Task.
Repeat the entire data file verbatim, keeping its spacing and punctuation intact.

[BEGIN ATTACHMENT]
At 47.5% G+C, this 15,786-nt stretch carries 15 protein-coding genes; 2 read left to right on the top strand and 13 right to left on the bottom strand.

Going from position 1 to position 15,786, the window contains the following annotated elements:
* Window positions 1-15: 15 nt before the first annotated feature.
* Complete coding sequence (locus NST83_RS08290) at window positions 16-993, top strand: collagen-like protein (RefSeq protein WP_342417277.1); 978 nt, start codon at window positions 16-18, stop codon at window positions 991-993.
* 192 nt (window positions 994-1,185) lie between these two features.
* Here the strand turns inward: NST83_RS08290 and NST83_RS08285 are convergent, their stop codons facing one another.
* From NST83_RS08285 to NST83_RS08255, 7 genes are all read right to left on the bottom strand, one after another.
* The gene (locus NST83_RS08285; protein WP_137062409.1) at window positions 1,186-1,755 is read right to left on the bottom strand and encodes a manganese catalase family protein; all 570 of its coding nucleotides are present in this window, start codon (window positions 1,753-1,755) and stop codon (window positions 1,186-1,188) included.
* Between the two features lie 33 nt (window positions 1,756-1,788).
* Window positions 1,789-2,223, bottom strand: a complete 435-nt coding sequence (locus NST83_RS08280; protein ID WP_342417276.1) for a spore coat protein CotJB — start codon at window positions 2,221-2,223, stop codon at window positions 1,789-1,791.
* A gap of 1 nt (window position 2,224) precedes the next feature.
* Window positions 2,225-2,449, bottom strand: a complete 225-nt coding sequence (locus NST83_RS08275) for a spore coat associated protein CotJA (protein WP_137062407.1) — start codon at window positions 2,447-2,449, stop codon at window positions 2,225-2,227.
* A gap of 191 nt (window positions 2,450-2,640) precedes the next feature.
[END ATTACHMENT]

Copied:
At 47.5% G+C, this 15,786-nt stretch carries 15 protein-coding genes; 2 read left to right on the top strand and 13 right to left on the bottom strand.

Going from position 1 to position 15,786, the window contains the following annotated elements:
* Window positions 1-15: 15 nt before the first annotated feature.
* Complete coding sequence (locus NST83_RS08290) at window positions 16-993, top strand: collagen-like protein (RefSeq protein WP_342417277.1); 978 nt, start codon at window positions 16-18, stop codon at window positions 991-993.
* 192 nt (window positions 994-1,185) lie between these two features.
* Here the strand turns inward: NST83_RS08290 and NST83_RS08285 are convergent, their stop codons facing one another.
* From NST83_RS08285 to NST83_RS08255, 7 genes are all read right to left on the bottom strand, one after another.
* The gene (locus NST83_RS08285; protein WP_137062409.1) at window positions 1,186-1,755 is read right to left on the bottom strand and encodes a manganese catalase family protein; all 570 of its coding nucleotides are present in this window, start codon (window positions 1,753-1,755) and stop codon (window positions 1,186-1,188) included.
* Between the two features lie 33 nt (window positions 1,756-1,788).
* Window positions 1,789-2,223, bottom strand: a complete 435-nt coding sequence (locus NST83_RS08280; protein ID WP_342417276.1) for a spore coat protein CotJB — start codon at window positions 2,221-2,223, stop codon at window positions 1,789-1,791.
* A gap of 1 nt (window position 2,224) precedes the next feature.
* Window positions 2,225-2,449, bottom strand: a complete 225-nt coding sequence (locus NST83_RS08275) for a spore coat associated protein CotJA (protein WP_137062407.1) — start codon at window positions 2,447-2,449, stop codon at window positions 2,225-2,227.
* A gap of 191 nt (window positions 2,450-2,640) precedes the next feature.